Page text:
Joan of Arc - Maid of Heaven

Joan of Arc Play
by J.A. Sargant

Act 2 - Scene 2

  Richemont.   Valancour.

  Riche. Pass on to Rheims!
E'en through the heart of Bedford's army!
What rashness!

  Val. 'Tis by order of the maid.

  Riche. What folly next, is son as father mad?
Thou canst not mean it.

  Val. 'Tis fact, my lord.
She must behold the crown plac'd on his head.

  Riche. Eternal curses light upon her own.
Thwarted in all my views, fortune but mocks,
Instead of crowning me. These rival states
Should from my fiat take their destiny.
Nor care I whether Charles or Bedford win,
So either make a step for my ascent.

  Val. Yet both have slighted—

  Riche. Me!—'tis false as hell.
They may appear to show me some neglect,
And why? Both fear me, both are jealous of me.
What else could instigate the wary Bedford
To waive my offer to command his host?
What too but envy influences Charles?

  Val. The dauphin's heart is warm—he may feel sore.

  Riche. At what? That I should cause his myrmidons
To shed their forfeit blood! his fav'rites banish?
Yet little have I gained—his present minion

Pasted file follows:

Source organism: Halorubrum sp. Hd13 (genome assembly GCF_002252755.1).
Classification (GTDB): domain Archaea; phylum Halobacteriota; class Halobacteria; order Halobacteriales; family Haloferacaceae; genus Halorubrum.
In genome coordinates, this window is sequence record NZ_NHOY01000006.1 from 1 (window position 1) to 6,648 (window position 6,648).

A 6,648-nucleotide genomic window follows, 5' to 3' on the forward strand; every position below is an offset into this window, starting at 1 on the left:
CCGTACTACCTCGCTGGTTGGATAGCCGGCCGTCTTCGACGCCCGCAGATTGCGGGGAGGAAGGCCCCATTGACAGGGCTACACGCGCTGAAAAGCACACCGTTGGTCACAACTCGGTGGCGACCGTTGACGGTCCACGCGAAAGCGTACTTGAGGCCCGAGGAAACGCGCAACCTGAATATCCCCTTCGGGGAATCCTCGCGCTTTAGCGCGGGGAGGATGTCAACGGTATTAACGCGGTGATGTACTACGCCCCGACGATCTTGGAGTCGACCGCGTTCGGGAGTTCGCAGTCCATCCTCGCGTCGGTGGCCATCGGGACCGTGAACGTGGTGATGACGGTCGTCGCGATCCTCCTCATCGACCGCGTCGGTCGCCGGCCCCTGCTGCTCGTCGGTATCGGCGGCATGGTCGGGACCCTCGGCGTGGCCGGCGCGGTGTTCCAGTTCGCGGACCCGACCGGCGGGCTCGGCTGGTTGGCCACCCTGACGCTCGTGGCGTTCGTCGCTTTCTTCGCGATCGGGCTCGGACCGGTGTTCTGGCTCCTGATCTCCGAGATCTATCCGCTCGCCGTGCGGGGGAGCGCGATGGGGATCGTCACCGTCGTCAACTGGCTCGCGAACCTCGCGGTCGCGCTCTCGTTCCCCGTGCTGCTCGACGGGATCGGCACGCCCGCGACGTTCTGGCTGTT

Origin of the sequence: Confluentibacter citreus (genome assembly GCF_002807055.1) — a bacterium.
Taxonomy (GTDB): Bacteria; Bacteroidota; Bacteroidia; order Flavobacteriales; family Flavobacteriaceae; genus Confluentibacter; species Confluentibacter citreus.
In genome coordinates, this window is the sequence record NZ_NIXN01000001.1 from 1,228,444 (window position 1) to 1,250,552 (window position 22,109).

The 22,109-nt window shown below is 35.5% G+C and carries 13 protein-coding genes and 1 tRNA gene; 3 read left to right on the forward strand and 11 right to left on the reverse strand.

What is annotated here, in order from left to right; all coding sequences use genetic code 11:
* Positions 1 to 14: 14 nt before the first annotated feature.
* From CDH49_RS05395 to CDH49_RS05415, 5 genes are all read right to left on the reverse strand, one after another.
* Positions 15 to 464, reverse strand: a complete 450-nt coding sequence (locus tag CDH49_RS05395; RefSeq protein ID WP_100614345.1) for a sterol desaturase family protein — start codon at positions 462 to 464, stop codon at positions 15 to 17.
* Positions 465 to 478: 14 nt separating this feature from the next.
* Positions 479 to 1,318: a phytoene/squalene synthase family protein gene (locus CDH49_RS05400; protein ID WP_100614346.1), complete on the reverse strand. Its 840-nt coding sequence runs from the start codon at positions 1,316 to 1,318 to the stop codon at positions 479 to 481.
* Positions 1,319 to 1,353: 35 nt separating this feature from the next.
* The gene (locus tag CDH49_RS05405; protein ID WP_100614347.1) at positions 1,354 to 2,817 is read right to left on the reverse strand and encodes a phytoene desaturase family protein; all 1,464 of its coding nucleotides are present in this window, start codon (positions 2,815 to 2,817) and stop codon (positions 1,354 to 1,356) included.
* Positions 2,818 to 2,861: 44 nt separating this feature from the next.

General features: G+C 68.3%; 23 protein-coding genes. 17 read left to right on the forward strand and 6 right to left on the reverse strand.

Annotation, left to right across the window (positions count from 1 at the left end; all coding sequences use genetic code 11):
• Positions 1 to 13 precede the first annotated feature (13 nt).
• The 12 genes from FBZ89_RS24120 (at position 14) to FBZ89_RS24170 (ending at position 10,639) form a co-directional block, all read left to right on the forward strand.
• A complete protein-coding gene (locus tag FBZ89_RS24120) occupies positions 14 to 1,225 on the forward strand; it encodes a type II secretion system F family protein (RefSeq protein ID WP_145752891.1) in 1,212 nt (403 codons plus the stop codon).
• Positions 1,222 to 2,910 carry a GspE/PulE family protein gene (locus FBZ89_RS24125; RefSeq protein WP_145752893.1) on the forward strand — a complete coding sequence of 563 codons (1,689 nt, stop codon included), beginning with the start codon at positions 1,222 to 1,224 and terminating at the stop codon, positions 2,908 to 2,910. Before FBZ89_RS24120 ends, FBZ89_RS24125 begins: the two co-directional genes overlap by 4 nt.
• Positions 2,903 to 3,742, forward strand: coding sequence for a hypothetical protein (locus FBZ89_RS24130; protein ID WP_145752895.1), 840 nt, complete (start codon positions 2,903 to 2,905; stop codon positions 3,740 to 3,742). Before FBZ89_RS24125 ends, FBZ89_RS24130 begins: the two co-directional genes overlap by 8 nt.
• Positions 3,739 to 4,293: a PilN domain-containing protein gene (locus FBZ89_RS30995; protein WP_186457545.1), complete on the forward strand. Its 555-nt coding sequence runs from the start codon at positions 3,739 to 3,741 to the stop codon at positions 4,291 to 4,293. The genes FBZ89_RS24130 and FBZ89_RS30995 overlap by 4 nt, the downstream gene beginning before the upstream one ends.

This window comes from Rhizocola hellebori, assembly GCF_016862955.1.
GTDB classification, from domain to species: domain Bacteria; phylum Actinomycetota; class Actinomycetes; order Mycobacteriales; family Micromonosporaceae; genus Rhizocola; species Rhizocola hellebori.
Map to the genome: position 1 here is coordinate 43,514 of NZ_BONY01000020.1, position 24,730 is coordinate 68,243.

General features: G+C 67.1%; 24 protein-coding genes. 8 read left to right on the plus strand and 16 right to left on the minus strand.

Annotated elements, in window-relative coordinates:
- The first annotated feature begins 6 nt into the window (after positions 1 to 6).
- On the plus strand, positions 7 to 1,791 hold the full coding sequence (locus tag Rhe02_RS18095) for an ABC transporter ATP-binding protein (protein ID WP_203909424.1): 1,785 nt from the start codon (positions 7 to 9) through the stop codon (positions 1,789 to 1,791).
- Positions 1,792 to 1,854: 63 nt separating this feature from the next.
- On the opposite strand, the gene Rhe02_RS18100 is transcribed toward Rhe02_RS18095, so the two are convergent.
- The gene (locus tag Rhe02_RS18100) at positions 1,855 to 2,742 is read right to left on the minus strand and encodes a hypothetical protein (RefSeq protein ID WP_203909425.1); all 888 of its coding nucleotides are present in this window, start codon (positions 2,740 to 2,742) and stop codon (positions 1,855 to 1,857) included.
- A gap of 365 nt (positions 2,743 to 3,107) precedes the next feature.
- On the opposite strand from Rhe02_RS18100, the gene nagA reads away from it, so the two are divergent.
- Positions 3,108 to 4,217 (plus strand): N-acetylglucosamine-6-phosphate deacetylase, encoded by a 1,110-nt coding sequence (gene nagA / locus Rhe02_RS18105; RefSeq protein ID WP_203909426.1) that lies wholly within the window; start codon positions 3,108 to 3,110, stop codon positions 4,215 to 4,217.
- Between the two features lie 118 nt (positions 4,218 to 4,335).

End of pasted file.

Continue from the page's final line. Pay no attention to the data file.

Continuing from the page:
Provokes my stronger hate, and worse contempt.

  Val. But you will grace the fête with your high presence.

  Riche. No: let them play the part of fools without me.
His majesty of Bourges doth well to merge
His title, erst bestowed on him, for one
Still more absurd in folly.

  Val. Think, my lord—
With reverence—

  Riche. Peace! I see the issue.
My own name tarnished by severe defeat
On Beuvron's plains, my promises proved empty,
While hers, though most extravagant, fulfilled,
The fools will honour her, o'erlook myself;
Or worse, most odious contrast may be made
Betwixt successful rashness on her part,
And baffled skill on mine. Not Heaven itself
Shall force me to such chance.

  Val. If fortune's tide
Have met a turn, no matter by what means,
Would it be well to stand aloof, and miss
The way to honour? Will not thy absence
Rather awake impertinent remark,—
Be deemed his will?

  Riche. There's reason in thy words;
And more, so prodigal is he, so reckless,
New honours he may heap on her, and plead
Omission on my part as his excuse.
I'll spare him that pretence.—Prepare for Baugenci.

RETURN TO TABLE OF CONTENTS       Continue to ACT 2 SCENE 3 Joan of Arc Play

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